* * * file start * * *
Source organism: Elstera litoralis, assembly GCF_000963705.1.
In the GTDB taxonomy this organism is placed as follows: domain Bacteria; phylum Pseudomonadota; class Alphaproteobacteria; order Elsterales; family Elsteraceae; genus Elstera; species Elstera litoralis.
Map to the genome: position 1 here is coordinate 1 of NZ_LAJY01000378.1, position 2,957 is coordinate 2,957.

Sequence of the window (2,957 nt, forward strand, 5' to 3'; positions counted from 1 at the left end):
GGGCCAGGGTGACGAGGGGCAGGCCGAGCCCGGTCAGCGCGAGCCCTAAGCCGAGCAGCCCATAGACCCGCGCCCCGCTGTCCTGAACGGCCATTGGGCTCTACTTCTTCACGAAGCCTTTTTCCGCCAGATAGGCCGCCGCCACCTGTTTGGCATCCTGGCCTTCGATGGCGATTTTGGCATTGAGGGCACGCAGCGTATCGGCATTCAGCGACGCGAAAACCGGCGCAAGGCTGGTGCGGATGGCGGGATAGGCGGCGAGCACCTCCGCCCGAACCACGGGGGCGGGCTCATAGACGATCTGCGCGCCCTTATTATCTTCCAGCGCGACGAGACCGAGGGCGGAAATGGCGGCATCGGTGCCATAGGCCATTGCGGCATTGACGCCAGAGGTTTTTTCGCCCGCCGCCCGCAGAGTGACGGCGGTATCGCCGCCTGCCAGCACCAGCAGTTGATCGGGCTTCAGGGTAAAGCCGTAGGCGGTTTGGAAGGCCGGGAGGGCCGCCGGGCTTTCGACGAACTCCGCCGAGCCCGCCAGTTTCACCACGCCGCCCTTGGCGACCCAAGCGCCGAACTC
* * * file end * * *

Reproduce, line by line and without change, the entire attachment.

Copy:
Source organism: Elstera litoralis, assembly GCF_000963705.1.
In the GTDB taxonomy this organism is placed as follows: domain Bacteria; phylum Pseudomonadota; class Alphaproteobacteria; order Elsterales; family Elsteraceae; genus Elstera; species Elstera litoralis.
Map to the genome: position 1 here is coordinate 1 of NZ_LAJY01000378.1, position 2,957 is coordinate 2,957.

Sequence of the window (2,957 nt, forward strand, 5' to 3'; positions counted from 1 at the left end):
GGGCCAGGGTGACGAGGGGCAGGCCGAGCCCGGTCAGCGCGAGCCCTAAGCCGAGCAGCCCATAGACCCGCGCCCCGCTGTCCTGAACGGCCATTGGGCTCTACTTCTTCACGAAGCCTTTTTCCGCCAGATAGGCCGCCGCCACCTGTTTGGCATCCTGGCCTTCGATGGCGATTTTGGCATTGAGGGCACGCAGCGTATCGGCATTCAGCGACGCGAAAACCGGCGCAAGGCTGGTGCGGATGGCGGGATAGGCGGCGAGCACCTCCGCCCGAACCACGGGGGCGGGCTCATAGACGATCTGCGCGCCCTTATTATCTTCCAGCGCGACGAGACCGAGGGCGGAAATGGCGGCATCGGTGCCATAGGCCATTGCGGCATTGACGCCAGAGGTTTTTTCGCCCGCCGCCCGCAGAGTGACGGCGGTATCGCCGCCTGCCAGCACCAGCAGTTGATCGGGCTTCAGGGTAAAGCCGTAGGCGGTTTGGAAGGCCGGGAGGGCCGCCGGGCTTTCGACGAACTCCGCCGAGCCCGCCAGTTTCACCACGCCGCCCTTGGCGACCCAAGCGCCGAACTC